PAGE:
House of Cards (2013–2018)
5 user 23 critic

Chapter 6 

The strike between Frank and Marty starts to get out of hand. Russo has decided to run for Governor of Pennsylvania.


Joel Schumacher


Michael Dobbs (based on the novels by), Andrew Davies (based on the mini-series by) | 4 more credits »

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Episode cast overview, first billed only:
Kevin Spacey ... Francis Underwood
Robin Wright ... Claire Underwood
Kate Mara ... Zoe Barnes
Michael Kelly ... Doug Stamper
Sakina Jaffrey ... Linda Vasquez
Corey Stoll ... Rep. Peter Russo
Kristen Connolly ... Christina Gallagher
Sandrine Holt ... Gillian Cole
Nathan Darrow ... Edward Meechum
Michel Gill ... President Garrett Walker
Ben Daniels ... Adam Galloway
Larry Pine ... Bob Birch
Elizabeth Norment Elizabeth Norment ... Nancy Kaufberger
Karl Kenzler Karl Kenzler ... Sen. Charles Holburn
Chance Kelly ... Steve


The strike between Frank and Marty starts to get out of hand. Russo has decided to run for Governor of Pennsylvania.

Plot Summary | Add Synopsis




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Parents Guide:

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Release Date:

1 February 2013 (USA) See more »

Company Credits

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Technical Specs


Sound Mix:

Dolby Digital



Aspect Ratio:

2.00 : 1
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Did You Know?


The shot where Francis is throwing his suitcase, was shoot only once. See more »


Francis Underwood: From this moment on you are a rock. You absorb nothing, you saying nothing, and nothing breaks you.
See more »


References Real Time with Bill Maher (2003) See more »

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User Reviews

A plot that's choosing the easy way out occasionally is beginning to impress with surprising ways taken
24 March 2014 | by axel-kochSee all my reviews

With not the last time leap in the series, House of Cards positions itself roughly one month after the last chapter ended and the teacher strike is still ongoing. This leads to the battle Frank Underwood versus Marty Spinella being foregrounded and some of the Netflix project's most entertaining conversations up to that point taking place, one of them certainly being a television debate the two share and that actually had me chuckling quite a bit.

In a series as rich with characters as this one though, there's loads of things going on in the background too, most notably on Claire's side. The moments she shares with minor characters are a welcome enhancement to her character, partly even in a not fully decipherable, but thought- provoking fashion, and gain further quality through what is likely Robin Wright's strongest turn in the first season.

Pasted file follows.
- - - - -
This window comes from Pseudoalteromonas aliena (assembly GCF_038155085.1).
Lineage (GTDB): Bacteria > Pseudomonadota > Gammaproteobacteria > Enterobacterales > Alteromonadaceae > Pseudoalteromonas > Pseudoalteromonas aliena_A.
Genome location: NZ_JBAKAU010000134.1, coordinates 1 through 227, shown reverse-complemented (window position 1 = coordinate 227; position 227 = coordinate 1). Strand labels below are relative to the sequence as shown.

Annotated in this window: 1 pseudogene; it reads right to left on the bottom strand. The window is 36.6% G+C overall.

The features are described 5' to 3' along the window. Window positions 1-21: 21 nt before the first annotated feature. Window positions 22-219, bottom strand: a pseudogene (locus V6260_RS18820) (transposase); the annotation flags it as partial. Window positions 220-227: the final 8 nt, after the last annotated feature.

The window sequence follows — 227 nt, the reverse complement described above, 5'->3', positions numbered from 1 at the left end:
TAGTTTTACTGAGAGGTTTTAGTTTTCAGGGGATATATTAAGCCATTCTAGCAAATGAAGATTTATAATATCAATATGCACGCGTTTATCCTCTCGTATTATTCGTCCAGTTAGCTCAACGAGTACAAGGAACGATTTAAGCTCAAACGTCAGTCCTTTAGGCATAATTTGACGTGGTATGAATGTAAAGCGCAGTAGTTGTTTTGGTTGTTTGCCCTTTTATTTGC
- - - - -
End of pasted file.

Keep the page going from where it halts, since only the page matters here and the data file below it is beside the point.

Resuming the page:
Even if Zoe and Peter taking a step out of the limelight slightly worked to the detriment of the quality, House of Cards' chapter six is the first to include genuine surprises and excels itself at character development through realistic scenes. However, as if attempting to appeal to a broader audience, Sam Forman's script could have benefited from more subtlety about conveying its message in scenes such as the aforementioned TV discussion and a moment between Frank and the President.

Memoranda: • I've already praised her performance in this episode, but Robin Wright's oh-no look as Claire's name is brought up in the television debate was exceptionally great. • That "I have to clear my head" phrase and the following rapid hand movement led me to a terribly wrong first assumption about what was going to happen in a scene with Frank polishing his shoes. • How awkward would it have been if Frank had pushed the suitcase a little too far and it had fell of the table when he was talking with Marty? Not the cool schemer anymore after such a faux pas, Mr Underwood. • The President is unimportant in this series already, but Linda is continuously topping that with unexceptionally all of her ideas denied and her presence persistently ignored. Sad, how House of Cards is crushing the dreams of young American girls and boys wanting to become Secretary of State when they're older. • Best quote: "I love you, Francis." – "I know." – "We should say that more often to each other." – I'm not a very keen supporter of marriage, but Frank and Claire's is an A1 pro argument.

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